Estimating the effectiveness of first dose of COVID-19 vaccine against mortality in England: a quasi-experimental study
Jonathan AC Sterne,
A Sarah Walker,
Posted 16 Jul 2021
medRxiv DOI: 10.1101/2021.07.12.21260385
Posted 16 Jul 2021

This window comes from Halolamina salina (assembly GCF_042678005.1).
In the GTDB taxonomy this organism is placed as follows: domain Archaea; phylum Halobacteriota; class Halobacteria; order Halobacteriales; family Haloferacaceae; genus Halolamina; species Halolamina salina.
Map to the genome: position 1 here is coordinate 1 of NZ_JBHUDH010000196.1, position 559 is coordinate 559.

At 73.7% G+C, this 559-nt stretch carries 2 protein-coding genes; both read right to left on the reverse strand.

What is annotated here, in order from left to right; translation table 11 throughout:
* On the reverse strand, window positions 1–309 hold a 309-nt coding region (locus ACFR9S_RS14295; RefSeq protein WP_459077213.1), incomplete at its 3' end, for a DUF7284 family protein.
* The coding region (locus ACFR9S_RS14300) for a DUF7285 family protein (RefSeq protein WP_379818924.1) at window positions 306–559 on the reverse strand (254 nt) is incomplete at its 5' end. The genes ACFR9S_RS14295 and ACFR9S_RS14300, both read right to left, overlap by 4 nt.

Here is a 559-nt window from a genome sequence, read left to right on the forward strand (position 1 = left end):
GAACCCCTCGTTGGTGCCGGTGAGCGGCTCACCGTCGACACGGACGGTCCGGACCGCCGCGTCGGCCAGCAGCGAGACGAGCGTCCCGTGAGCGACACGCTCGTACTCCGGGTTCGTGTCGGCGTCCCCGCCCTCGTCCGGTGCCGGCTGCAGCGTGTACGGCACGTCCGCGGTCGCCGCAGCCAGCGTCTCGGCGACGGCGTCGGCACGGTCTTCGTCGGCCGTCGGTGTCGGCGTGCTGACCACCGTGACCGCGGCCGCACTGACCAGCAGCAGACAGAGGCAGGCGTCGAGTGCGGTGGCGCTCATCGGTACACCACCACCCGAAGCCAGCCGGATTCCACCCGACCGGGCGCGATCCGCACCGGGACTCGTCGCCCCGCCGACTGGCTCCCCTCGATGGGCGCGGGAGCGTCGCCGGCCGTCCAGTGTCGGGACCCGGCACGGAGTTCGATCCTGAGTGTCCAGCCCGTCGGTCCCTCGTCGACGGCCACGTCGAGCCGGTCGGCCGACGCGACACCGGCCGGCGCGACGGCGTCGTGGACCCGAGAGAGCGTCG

Background: Estimating real-world vaccine effectiveness is vital to assess the impact of the vaccination programme on the pandemic and inform the ongoing policy response. However, estimating vaccine effectiveness using observational data is inherently challenging because of the non-randomised design and the potential for unmeasured confounding. Methods: We used a Regression Discontinuity Design (RDD) to estimate vaccine effectiveness against COVID-19 mortality in England, exploiting the discontinuity in vaccination rates resulting from the UK's age-based vaccination priority groups. We used the fact that people aged 80 or over were prioritised for the vaccine roll-out in the UK to compare the risk of COVID-19 and non-COVID-19 death in people aged 75-79 and 80-84. Findings: The prioritisation of vaccination of people aged 80 or above led to a large discrepancy in vaccination rates in people 80-84 compared to those 75-79 at the beginning of the vaccination campaign. We found a corresponding difference in COVID-19 mortality, but not in non-COVID-19 mortality, suggesting that our approach appropriately addresses the issue of unmeasured confounding factors. Our results suggest that the first vaccine dose reduced the risk of COVID-19 death by 70.5% (95% CI 18.2-117.7) in those aged 80. Interpretations: Our results support existing evidence that a first dose of a COVID-19 vaccine has a strong protective effect against COVID-19 mortality in older adults. The RDD estimate of vaccine effectiveness is comparable to previously published studies using different methods, suggesting that unmeasured confounding factors are unlikely to substantially bias these studies.
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